For these reasons I think it would have been proper here to impose a fine, payable to the plaintiff, in the amount of the defendant's profits. However, for the reasons stated by Judge HAND, I agree with him that on the record here the proofs were not sufficient to make even a prima facie showing of the profits made by the defendant.
The second provision of the judgment ordered Golden Rule to pay Sunbeam $2,500 to cover expenses of the litigation including counsel fees. In this we find no error. Such expenses may be estimated and appraised by the court without proof of exact expenditures. Board of Trade of City of Chicago v. Tucker, 2 Cir., 221 F. 305. See also Moskovitz, Contempt of Injunctions, Civil and Criminal, 43 Colum.L.Rev. 780, 806-7, where it is stated that an
'* * * award for counsel fees, and other expenses of suit, need not be based on evidence of actual cost. This failure to require evidence seems proper since the courts should be expert in assessing the value of legal services and the costs of bringing suit. The award should be limited to what is reasonable, actual expenditure not being the test, * * * inasmuch as plaintiff controls the amount of such expense.'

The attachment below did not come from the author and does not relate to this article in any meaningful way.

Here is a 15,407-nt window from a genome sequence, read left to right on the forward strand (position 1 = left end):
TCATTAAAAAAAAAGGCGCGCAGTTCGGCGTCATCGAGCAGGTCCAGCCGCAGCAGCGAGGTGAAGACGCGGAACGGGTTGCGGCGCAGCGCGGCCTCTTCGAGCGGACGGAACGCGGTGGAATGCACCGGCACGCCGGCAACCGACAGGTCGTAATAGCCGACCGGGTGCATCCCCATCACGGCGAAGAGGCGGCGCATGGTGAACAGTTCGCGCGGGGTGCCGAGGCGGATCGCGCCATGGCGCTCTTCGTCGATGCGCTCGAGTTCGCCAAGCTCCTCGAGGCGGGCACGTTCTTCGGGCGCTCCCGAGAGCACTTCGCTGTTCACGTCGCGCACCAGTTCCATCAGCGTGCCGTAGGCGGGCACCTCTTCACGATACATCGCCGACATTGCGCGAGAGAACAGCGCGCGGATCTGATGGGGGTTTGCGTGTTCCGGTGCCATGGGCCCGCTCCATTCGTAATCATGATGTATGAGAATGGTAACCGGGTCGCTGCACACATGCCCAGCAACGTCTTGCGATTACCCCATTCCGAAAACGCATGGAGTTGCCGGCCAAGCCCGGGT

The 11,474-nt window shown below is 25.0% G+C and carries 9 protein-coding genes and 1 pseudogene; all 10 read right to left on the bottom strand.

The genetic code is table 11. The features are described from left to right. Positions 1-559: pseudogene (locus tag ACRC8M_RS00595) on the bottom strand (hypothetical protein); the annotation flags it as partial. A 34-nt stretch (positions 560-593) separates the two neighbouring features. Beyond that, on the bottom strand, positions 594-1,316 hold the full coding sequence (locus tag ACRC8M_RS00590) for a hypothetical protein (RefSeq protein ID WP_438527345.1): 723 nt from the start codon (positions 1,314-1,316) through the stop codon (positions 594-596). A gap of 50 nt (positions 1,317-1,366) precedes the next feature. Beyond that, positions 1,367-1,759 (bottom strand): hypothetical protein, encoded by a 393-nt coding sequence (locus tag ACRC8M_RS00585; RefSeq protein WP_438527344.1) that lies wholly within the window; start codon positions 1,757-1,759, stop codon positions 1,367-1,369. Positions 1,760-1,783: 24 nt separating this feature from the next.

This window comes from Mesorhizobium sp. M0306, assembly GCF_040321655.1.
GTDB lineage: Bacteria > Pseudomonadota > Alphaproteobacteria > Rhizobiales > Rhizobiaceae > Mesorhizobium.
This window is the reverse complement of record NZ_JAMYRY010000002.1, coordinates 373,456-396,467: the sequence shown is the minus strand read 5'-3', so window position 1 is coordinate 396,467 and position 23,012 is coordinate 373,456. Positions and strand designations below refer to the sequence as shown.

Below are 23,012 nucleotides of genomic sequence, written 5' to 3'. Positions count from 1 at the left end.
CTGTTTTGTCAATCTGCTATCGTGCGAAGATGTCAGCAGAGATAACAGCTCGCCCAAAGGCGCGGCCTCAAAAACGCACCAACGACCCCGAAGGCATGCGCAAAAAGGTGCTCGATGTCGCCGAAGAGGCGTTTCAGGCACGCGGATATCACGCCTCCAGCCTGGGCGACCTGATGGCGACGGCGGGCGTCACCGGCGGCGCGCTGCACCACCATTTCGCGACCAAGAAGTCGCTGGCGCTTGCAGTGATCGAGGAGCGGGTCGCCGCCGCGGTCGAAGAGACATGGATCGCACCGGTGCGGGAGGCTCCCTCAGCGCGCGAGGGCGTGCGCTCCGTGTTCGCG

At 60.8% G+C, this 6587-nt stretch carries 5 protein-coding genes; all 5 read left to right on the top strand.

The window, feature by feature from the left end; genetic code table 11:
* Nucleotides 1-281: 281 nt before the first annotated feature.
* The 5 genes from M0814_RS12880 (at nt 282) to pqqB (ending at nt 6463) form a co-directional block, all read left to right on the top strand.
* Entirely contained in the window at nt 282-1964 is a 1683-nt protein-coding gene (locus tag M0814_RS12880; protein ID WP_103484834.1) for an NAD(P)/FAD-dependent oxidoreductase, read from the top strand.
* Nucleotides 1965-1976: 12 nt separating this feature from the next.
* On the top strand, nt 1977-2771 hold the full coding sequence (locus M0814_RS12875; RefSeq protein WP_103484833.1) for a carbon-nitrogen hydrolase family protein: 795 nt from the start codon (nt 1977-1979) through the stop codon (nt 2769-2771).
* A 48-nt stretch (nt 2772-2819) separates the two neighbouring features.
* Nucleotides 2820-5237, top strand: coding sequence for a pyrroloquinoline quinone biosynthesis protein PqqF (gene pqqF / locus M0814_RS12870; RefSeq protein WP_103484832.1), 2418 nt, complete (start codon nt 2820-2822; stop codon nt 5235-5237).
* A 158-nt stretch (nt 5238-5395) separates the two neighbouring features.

The third provision of the judgment orders that Golden Rule pay Sunbeam $2,500 for each future violation of the consent decree.
This provision we affirm for the reasons stated in Judge HAND'S opinion.
Affirmed, except as to the $1,000 fine which is reversed.
HAND, Circuit Judge (concurring).
I agree with Judge HINCKS in affirming the award of $2,500 as reimbursement for costs and expenses and the award of $2,500 in terrorem, and in reversing the 'fine' of $1,000 for past disobedience of the judgment.